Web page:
Estimate $5,000,000 - $7,000,000
Nov 07, 2011
See Sold Price
Starting Price $3,500,000
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0025: 25: ALEXANDER CALDER, Trepied, 1972
Sold for $5,000,0005 Bids
Est. $5,000,000 - $7,000,000Starting Price $3,500,000
Contemporary Art Part I
Nov 07, 2011 7:00 PM EST
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Lot 0025 Details
Description
...
Trepied, 1972
painted metal 112 1/4 x 118 1/4 x 124 in. (285.1 x 300.4 x 315 cm) Initialed and dated "AC 72" on the metal element.

PROVENANCE Galerie Maeght, Paris Private Collection Sale: Sotheby's, New York, Contemporary Art Evening Sale, May 18, 1999, lot 24 Acquired at the above sale by the present owner
LITERATURE Alexander Calder: Retrospective, Galerie Maeght, Zurich, 1973, no. 27 (illustrated)
EXHIBITED Zurich, Galerie Maeght, Alexander Calder: Retrospective, May – July, 1973 Goslar, Germany, Mönchehaus-Museum für Moderne Kunst, Kaiserring Prize, 1977 Vienna Neustadt, Europa Skulptur, 1997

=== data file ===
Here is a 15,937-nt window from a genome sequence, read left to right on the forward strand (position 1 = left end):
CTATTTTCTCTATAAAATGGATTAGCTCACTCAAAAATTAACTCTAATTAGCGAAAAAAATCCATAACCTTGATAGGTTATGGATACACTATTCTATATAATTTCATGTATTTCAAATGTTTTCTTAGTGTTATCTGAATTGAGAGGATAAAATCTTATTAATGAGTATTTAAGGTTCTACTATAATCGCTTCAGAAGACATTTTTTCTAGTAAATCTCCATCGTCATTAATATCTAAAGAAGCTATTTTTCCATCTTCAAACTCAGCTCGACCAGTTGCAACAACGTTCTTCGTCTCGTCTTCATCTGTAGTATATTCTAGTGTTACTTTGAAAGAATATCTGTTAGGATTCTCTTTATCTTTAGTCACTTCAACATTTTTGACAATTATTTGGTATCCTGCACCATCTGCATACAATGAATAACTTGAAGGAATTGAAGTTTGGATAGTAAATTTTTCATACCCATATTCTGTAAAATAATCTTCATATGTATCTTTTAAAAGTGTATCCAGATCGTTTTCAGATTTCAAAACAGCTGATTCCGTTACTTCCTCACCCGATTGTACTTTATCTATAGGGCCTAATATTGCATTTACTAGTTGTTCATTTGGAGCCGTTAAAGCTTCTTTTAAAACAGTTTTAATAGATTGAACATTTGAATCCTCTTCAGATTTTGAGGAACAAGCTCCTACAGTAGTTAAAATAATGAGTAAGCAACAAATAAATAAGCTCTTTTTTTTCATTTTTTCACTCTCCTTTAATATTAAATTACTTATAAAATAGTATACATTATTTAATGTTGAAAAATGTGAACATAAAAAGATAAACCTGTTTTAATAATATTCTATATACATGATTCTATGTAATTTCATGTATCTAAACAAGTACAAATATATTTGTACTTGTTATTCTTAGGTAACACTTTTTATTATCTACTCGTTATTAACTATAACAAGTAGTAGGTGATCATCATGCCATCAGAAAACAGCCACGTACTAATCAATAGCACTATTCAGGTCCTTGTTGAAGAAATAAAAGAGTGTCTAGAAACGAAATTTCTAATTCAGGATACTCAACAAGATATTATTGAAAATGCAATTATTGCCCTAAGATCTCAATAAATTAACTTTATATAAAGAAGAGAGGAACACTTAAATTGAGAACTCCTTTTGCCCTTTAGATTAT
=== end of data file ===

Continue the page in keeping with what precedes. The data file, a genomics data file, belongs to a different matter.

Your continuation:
sculpture should be viewed. Though it is obvious in the figures above, each foot should be observed as two separate figures, regardless of their structural nature. Calder used color in the same way that a painter of canvas does—to delineate shapes from shapes. Again, we see his visionary genius refuse to be confined within the realms of only two or three dimensions. Instead, he combines tenets of both, delivering the viewer an adventure of exploration in seeking out the many components of his work. Above, suspended on the ends of a single metal branch, nearly neutral in its stately silver, we see a colorful balance of varying figures. On one side, we observe a majestic quadrilateral, bright yellow in its hue and massive in its weight. The unequal sides of this powerful figure help it to resist any convenient geometric labels, and lending it unique personality as it hangs over our heads. Equalizing the massy excitement on the opposite end, a joyous conglomeration of shapes bustles with conversation and hangs calmly, balanced perfectly by the yellow giant. While Calder's blue figure resembles a brother form to the yellow quadrilateral, the other three shapes are unique in the sculpture: a smaller black triangle proclaims the highest point in the mobile, while the two round circles below it, one bright white and the other same hue as the sculpture's red trunk. However, as we observe Calder's sculpture in a state of relative calm, we must remember that with any breeze or gust of wind, it will cease to conform to its current orientation, turning and bending in an effort to once again achieve equilibrium. As the piece sets itself back into its original formation of balance, it stands poised to receive another hit, bouncing back into new shapes with a kinetic joy. One of the most enticing features of Trepied, 1972, is the fact that all of its movements are dependent upon sheer chance. While a child on his father's shoulders could push the many facets of the mobile into motion, even a tiny subtlety such as a room's air circulation could initiate the sculpture's imbalance, giving new movement to the present lot's limbs. In the same way that he possesses supreme control of the full range of a specific work's production, Calder releases all control of his work once the final surface has been painted or surface has been welded. What he gives over is a breathing expression of fate, one that will always continue to move according to ever evolving factors of its environment. The nature of the current lot's potential for movement also endows it with a potential for performance. Enmeshed with and fascinated by dance in 1920s and 1930s Paris, Calder designed sets for seminal choreographer Martha Graham and composer Eric Satie. In turn, this joy of movement came to saturate each of mobiles; Calder chose to imbue each of his creations with a spirit of movement and a future of motion. Calder's early plans for his Mechanical Ballet reveal the sense of life that he desired to bequeath his artistic subjects: "Calder allowed his true ambition for theatrical productions to emerge: he wanted to dispense with any action onstage other than that of his animated forms, which would then no longer merely serve as decorative sets or props. Rather, he wanted the presence of his work to replace every other presence, especially live actors and dancers. Calder thus endorsed a course that the avant-garde theater has been pursuing since the 1910s: the actor was depersonalized, mechanized, and, ultimately, replaced by a theatrical mechanism, a 'performance-machine'" (A. Pierre, "Staging Movement", Marla Prather, ed., Alexander Calder: 1898-1976, Washington DC, 1998, p. 343). By the time he created the present lot in 1972, he had been making theatre out of sculpture for nearly thirty years, and, in the perfect balance of Calder's many metallic limbs, we see the flawless poise and elegant movement that only a dancer can replicate. If the viewer were to push sideways the heavy yellow extremity of Trepied, 1972, the result would be a dance of perfection: rotating around their shared fulcrum, Calder's branches seem to slide along an invisible plain, their faultless equilibrium a testament to the equal weight on both sides. However, if one were to pull down the same side, then release the figure into the sky above, he would observe a semblance of choreography on the opposite side, the shapes moving upwards and downwards in order to accommodate the alternating weights applied by the viewer. This series of movements paired with the travelling movement of the branch engenders a veritable amusement park of rotating figures and arms. Gazing upon Calder's thrilling movement, one cannot help but smile at the mobile's character, as entertaining as it is mesmerizing. In the end, the present lot is a full-scale, self-contained theatrical production, one "presented both as [a painting] in movement and as [a spectacle] staged in [a small theatre], in which the movement of forms is the object of the productions and serves as the subject of the performances" (A. Pierre, "Staging Movement", Marla Prather, ed., Alexander Calder: 1898-1976, Washington DC, 1998, p. 339). The importance of Calder's art was not only in its nature of movement, but also in its absolute dearth of pretension. In crafting his sculptures from simple sheet metal, Calder chose to make content rather than medium the main subject in his work. Calder's choice of material, compounded with his bold steps into unexplored regions of sculpture, proved him to be the Twentieth Century's most progressive sculptor and an artist whose art had universal appeal, devoid of any esoteric or elitist elements. As we embrace the artistic modernity of the Twenty-First Century, we are in Calder's debt. As we see in Trepied, 1972, Calder was loyal to the spirit of artistic progression until the very end of his career. Witnessing the gracious, humorous, and often surprising movement of the limbs of the present lot, we remember that profundity is not always enmeshed in utter complexity; for meaning can exist in the most modest of sculptures instilled with the most simple vitality. "I feel an artist should go about his work simply with great respect for his materials…sculptors of all places and climates have used what came ready at hand. They did not search for exotic and precious materials. It was their knowledge and invention which gave value to the result of their labors… simplicity of equipment and an adventurous spirit in attacking the unfamiliar or unknown" (Alexander Calder, 1943, "Alexander Calder", Calder Foundation, New York, 1943 taken from Simplicity of Means: Calder and the Devised Object, New York, 2007)